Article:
The next metaphor is Shakespearean in its fresh, compact visuality. The “Acorn’s Breast” conjures up an image of the acorn. It is breastlike and smooth. It shelters the oak seed. The image is that of the poet: her own breasts are young and firm; in her the poet and mature woman is just beginning to swell against its shell.
            Unlike the smooth acorn, though, her lover’s chest is hairy. Since she has no way to gage the “fondness” in his “Shaggier Vest,” she was not convinced by his claim that the affair hurt him more than it hurt her. If you had “looked in,” past the shell, she says, you would have seen “A Giant,” not just an acorn. We would have been “eye to eye.” This stanza is a subtle admission of guilt as well as expression of love and regret: the poet was careless, unappreciative of the rare love she was offered. She didn’t understand him, couldn’t understand how a man loves. And yet she wishes he would have seen past the acorn shell.
            The poem moves on with the wonderfully concise transition, “So—.” Dickinson doesn’t say anything more specific than that a year ago they “breathed— / Then dropped the Air.” The dropping of the affair is not like the dropping of a heavy weight through the air. It is the dropping of the air itself.  Dickinson voices another regret in this, the fourth, stanza—one more pointed: Maybe I was able to bear the loss better, or at least you think so, because I was just a “Child… / And could not value—Air?” That is why, perhaps, I seem to be “patientest.”
            The last stanza returns to the short questions and lines of the first. The poet attempts to equalize the relationship: She has aged in the last year and is “old enough” to be an “Elder” and feel an elder’s pain. She wonders when she’ll be as old emotionally as her lover: “One—Birthday more—or Ten?” Let me choose, she begs, for I want that now.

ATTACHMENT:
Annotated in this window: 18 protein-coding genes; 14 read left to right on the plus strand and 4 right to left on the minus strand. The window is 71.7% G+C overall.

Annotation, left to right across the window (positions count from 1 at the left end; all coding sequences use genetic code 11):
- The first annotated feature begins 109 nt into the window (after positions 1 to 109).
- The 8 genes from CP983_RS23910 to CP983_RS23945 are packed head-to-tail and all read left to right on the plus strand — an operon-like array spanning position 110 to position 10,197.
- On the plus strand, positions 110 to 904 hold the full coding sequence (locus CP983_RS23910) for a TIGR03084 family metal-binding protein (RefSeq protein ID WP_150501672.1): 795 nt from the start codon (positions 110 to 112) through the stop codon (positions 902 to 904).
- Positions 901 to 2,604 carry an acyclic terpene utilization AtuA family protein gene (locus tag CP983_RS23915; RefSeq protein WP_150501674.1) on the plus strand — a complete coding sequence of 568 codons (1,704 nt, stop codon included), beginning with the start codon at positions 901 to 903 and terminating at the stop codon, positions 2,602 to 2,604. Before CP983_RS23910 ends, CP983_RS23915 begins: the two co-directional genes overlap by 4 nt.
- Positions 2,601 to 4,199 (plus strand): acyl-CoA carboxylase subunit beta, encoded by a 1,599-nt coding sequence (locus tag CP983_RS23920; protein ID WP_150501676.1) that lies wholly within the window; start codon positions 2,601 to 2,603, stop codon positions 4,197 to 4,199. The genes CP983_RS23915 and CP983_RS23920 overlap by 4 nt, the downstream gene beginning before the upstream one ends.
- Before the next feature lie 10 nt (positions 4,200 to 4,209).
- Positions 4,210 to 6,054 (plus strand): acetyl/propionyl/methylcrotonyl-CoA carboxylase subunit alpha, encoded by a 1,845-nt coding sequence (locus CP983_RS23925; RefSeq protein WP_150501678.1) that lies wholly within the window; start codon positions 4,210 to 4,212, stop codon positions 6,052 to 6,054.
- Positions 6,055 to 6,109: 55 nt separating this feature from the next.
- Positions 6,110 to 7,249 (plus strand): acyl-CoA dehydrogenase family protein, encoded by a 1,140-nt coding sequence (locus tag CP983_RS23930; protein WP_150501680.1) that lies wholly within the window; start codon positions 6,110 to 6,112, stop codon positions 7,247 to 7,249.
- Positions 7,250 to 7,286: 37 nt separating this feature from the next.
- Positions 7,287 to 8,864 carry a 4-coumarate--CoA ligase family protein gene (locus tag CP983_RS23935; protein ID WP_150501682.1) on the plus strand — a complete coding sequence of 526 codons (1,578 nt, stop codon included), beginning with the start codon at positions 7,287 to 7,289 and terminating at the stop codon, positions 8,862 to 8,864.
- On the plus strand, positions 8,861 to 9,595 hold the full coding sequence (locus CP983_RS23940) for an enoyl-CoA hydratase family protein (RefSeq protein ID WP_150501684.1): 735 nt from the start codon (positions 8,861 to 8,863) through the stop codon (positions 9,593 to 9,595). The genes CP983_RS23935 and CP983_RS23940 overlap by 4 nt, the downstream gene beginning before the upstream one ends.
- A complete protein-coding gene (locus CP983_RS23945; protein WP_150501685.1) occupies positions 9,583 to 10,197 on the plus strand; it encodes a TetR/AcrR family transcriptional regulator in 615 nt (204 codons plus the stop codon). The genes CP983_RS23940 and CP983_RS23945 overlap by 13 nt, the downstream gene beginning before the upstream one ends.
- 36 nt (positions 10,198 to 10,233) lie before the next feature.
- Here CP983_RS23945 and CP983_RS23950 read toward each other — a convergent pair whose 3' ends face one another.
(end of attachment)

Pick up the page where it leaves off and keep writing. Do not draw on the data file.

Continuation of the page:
There is an immediacy to the poem that still speaks. The variety of line length, sentence length, and meter; the reflection alternating with expostulation all keep the poem moving as if it were pouring out of the pen, the author torn by conflicting emotions. It reads in a natural if anguished voice, the poet confident in rendering both the specific sensuality of the acorn and in philosophizing over time and love.


  1. This is just to say (OK, a WCW echo) ho much I appreciate your work here. After an ED marathon reading at U of Saint Thomas this past April I decided to read one or two ED poems first thing every day, circumstance permitting. Through that I discovered Prowling Bee & consult it when particular poem cries out for more understanding (a blistering thirst). I've never been disappointed when I've consulted yr blog, have occasionally commented anonymously, but never really thanked you for this work. SO here is that expression of gratitude. Great work!

    1. Thank you! I've taken a break for the past couple of months from the blog -- storing up energy again -- and to hear from someone that's a valuable resource gives me motivation.

  2. It's all about community & continuities through "the Ages." Just ask Emily.

  3. I am wondering if the poem would lose much by dropping the second stanza?

    1. I don't value it because the poem's strength, to me, comes from its breathless and beautiful nostalgia. But I also think that the second stanza is important to the overall context -- both the Puritan and the romantic hopes.